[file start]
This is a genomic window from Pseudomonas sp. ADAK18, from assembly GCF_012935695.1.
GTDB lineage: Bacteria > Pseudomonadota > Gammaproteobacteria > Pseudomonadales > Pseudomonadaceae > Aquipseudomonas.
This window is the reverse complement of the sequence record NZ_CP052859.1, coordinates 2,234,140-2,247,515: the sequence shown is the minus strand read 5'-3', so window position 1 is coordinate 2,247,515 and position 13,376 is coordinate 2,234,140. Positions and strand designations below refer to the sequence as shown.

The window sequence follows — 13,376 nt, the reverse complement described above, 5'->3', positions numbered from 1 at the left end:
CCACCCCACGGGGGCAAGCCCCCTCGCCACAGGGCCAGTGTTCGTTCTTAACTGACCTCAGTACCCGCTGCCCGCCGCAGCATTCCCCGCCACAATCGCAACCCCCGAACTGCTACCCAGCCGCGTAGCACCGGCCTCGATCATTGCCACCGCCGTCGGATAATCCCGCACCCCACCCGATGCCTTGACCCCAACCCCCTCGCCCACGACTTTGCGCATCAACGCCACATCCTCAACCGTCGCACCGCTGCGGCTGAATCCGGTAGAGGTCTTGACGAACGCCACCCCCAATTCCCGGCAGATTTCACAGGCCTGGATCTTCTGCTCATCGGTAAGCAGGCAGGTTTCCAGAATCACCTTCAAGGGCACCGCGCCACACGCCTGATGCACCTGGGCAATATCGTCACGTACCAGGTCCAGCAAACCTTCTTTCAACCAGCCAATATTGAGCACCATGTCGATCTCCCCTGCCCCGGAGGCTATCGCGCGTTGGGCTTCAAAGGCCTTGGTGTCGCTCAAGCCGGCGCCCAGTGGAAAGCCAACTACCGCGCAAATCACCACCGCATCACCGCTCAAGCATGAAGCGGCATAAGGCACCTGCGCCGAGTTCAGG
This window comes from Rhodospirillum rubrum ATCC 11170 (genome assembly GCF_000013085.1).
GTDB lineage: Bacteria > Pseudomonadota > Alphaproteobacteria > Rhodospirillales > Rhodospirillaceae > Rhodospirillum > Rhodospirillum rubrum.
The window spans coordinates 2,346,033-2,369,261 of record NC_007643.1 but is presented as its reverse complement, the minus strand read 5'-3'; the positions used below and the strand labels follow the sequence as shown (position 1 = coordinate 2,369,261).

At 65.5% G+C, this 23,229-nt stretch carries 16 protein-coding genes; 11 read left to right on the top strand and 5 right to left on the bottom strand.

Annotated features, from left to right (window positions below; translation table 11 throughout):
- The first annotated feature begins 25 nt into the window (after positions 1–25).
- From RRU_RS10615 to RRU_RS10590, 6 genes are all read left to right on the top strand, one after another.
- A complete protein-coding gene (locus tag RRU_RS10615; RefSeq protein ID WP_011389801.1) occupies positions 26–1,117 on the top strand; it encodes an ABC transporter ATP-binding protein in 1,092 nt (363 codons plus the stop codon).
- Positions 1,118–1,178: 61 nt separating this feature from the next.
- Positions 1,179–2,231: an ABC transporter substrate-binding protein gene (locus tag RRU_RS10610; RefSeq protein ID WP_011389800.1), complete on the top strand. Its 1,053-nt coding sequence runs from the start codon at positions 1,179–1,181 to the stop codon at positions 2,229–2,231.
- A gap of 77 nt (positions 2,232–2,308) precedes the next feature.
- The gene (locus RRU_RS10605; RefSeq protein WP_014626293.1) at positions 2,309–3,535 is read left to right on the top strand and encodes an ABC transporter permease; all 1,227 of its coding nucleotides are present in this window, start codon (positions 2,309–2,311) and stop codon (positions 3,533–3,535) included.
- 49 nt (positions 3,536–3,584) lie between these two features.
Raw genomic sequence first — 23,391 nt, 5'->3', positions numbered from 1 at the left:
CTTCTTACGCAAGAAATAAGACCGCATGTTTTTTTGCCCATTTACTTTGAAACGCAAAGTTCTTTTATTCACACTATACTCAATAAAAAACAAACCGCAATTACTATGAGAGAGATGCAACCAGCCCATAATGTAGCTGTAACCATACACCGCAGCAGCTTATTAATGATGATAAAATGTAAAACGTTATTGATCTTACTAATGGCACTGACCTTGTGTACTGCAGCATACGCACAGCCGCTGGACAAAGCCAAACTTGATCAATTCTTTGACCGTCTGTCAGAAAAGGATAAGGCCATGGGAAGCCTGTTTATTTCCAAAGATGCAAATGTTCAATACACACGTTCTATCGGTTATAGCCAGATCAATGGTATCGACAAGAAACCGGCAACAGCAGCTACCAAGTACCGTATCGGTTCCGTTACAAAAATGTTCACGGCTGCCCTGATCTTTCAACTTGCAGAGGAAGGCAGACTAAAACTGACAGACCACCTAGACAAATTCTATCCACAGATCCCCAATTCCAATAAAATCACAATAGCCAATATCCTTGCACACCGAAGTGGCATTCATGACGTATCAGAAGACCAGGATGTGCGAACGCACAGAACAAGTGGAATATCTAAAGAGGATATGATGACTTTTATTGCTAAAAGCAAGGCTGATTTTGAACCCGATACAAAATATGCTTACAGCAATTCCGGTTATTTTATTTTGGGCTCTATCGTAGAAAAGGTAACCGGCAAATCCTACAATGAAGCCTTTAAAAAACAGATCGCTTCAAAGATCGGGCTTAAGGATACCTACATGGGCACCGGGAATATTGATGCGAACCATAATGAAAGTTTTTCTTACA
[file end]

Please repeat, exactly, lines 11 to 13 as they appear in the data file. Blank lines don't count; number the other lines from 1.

- The first annotated feature begins 25 nt into the window (after positions 1–25).
- From RRU_RS10615 to RRU_RS10590, 6 genes are all read left to right on the top strand, one after another.
- A complete protein-coding gene (locus tag RRU_RS10615; RefSeq protein ID WP_011389801.1) occupies positions 26–1,117 on the top strand; it encodes an ABC transporter ATP-binding protein in 1,092 nt (363 codons plus the stop codon).